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Newsletter 5
Spring 2004
Updated on 29Mar2004

Published by the Hawker Association for the Members.
Contents © Hawker Association

from Eric Hayward
During 1954-56 I did several stints on the Production night shift at Dunsfold; not a thing I really enjoyed but we all had to take our turn. However, it was great to have Mondays off although it was somewhat tainted by the fact that you had to start work at 7.00 pm. By the time 12.30 am arrived you were half way into your shift and a cooked meal was available in the canteen, which meant you were reversing your eating schedule, then it was straight back to work again. The final early morning hours always seemed to drag and 4.00 am was the very worst time, and with the hangar heaters blasting away you always had a very strong urge to curl up and go to sleep. Anyway, on summer mornings it got light by 5.00 am which brought you back to life and if you had finished your allotted task, you had time to spare.

Dunsfold Aerodrome in the autumn produced a big crop of wild mushrooms so a few of the more adventurous of us would vanish into the dawn and collect fresh mushrooms for breakfast. On one such autumnal morning there was a heavy mist covering the airfield. I ventured out and found a great crop of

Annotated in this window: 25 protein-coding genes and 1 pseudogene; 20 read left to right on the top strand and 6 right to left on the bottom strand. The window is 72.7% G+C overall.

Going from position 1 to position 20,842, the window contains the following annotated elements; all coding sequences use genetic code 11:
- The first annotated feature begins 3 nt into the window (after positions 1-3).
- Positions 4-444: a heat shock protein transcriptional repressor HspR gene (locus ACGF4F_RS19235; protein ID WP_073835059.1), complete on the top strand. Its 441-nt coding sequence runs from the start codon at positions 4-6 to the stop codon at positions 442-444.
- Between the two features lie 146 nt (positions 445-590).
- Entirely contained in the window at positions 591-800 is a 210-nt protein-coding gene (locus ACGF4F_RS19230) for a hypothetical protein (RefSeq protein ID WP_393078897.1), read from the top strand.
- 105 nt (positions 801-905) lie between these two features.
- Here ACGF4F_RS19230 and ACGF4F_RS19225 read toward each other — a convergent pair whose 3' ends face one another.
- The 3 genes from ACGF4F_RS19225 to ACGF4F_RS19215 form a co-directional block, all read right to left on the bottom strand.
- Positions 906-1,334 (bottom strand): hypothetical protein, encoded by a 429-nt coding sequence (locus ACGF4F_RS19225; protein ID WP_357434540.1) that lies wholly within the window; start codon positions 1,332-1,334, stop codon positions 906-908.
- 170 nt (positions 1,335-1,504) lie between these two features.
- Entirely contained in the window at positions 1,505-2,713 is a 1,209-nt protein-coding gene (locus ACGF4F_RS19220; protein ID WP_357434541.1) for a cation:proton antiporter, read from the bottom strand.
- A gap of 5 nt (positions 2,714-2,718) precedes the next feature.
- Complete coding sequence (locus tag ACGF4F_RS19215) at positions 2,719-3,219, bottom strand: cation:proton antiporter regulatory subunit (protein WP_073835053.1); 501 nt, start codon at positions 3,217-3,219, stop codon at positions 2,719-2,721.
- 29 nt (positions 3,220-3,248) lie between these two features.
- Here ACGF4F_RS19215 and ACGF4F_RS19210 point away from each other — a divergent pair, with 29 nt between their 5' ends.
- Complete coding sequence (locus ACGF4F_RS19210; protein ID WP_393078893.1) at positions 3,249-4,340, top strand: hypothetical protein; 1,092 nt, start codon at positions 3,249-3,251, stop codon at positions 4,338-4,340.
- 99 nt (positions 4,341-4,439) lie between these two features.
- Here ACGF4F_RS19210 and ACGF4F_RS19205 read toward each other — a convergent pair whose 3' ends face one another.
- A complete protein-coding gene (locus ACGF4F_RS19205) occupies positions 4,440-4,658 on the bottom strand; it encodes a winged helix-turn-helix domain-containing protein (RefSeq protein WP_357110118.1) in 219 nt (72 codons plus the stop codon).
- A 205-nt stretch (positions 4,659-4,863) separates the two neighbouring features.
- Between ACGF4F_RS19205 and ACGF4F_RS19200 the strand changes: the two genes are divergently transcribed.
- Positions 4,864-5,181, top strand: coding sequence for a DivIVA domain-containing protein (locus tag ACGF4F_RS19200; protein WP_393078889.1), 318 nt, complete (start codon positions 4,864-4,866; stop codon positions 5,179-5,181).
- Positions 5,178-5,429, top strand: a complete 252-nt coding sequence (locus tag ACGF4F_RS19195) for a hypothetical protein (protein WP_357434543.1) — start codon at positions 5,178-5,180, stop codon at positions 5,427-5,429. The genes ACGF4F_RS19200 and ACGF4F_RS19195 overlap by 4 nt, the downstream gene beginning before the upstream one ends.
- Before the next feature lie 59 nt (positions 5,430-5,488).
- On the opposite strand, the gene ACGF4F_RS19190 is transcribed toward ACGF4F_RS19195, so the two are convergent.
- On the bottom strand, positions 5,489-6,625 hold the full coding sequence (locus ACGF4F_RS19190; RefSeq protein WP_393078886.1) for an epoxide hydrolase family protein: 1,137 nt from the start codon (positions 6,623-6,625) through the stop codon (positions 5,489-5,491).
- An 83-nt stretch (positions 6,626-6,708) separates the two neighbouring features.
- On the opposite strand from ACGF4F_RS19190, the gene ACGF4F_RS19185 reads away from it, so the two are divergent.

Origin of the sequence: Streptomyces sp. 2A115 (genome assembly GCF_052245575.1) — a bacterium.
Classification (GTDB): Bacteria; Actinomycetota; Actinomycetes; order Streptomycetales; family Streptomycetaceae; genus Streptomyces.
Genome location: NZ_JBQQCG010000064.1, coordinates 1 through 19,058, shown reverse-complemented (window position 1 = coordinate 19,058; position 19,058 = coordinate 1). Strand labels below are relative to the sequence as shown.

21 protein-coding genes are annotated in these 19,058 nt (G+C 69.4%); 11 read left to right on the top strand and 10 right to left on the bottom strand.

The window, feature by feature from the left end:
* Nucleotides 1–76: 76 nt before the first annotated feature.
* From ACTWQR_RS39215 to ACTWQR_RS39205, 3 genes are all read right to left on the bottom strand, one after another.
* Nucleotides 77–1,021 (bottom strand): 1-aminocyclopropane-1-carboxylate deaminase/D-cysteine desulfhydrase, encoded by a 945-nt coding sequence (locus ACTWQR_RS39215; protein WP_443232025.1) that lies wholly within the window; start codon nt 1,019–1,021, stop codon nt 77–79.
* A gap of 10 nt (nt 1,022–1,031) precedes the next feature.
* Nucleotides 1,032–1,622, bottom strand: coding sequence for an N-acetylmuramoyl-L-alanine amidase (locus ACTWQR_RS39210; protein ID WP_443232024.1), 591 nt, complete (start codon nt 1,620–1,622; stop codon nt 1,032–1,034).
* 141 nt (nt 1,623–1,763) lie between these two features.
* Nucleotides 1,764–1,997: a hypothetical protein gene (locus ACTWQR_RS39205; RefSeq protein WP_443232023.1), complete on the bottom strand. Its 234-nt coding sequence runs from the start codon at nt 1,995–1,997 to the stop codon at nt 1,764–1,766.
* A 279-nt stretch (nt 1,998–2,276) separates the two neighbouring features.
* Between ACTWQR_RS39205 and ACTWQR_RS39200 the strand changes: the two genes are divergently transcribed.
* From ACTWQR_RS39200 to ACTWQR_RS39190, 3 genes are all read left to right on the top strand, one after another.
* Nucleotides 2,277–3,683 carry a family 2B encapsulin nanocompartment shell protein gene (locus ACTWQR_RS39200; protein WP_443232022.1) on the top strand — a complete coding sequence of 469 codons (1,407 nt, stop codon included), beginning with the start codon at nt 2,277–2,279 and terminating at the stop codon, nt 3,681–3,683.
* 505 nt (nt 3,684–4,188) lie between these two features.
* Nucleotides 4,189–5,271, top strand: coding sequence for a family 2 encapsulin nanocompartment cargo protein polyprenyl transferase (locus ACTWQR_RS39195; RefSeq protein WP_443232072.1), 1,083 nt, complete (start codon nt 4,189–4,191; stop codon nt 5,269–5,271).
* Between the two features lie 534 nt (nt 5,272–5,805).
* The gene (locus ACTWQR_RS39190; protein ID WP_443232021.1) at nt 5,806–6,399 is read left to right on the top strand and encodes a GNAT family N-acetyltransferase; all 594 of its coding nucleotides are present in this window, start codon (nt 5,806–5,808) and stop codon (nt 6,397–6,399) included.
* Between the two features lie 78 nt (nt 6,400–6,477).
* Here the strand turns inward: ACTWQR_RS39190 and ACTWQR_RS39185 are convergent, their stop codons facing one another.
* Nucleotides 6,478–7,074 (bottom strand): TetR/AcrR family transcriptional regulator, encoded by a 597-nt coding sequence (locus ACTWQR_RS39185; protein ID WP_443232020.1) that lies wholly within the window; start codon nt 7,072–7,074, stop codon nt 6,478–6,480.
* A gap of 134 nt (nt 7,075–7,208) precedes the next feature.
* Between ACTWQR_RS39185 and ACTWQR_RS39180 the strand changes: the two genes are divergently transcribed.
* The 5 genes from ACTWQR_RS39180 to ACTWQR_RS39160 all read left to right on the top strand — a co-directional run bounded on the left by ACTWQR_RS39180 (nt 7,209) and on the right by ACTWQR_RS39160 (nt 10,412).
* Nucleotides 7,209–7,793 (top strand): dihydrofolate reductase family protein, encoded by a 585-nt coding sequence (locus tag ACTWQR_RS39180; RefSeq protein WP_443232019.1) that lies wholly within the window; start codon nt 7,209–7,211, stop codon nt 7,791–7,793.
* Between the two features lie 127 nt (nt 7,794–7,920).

mushrooms, filling completely the two carrier bags I had with me. On my return towards the hangar a figure appeared out of the mist. Most unusual, I  thought to myself, and as I approached I was shocked to see Fred Bromley, the hangar foreman. "What are you doing?" said Fred, Just out for a walk", I responded without acknowledging the fact that I had two very full carrier bags of mushrooms. "You do know that you are not allowed out here without permission!" he boomed. "Oh, yes" I replied in a whisper. "But you did not request permission" Fred boomed again. A weak "No", was my reply. "Your fine will be a bag of those mushrooms." So I gladly surrendered half of my mushrooms thinking myself jolly lucky to get off so lightly. Honour was satisfied and no more was said about the incident. We then both returned to the hangar carrying our bags.

Fred Bromley was the first Hawker man I met when he interviewed me at Dunsfold when joining the company in 1953. He was a very strict and fair individual regarded by all who worked under him as a 'good guy'. After the experience with the mushrooms I certainly had to agree with them.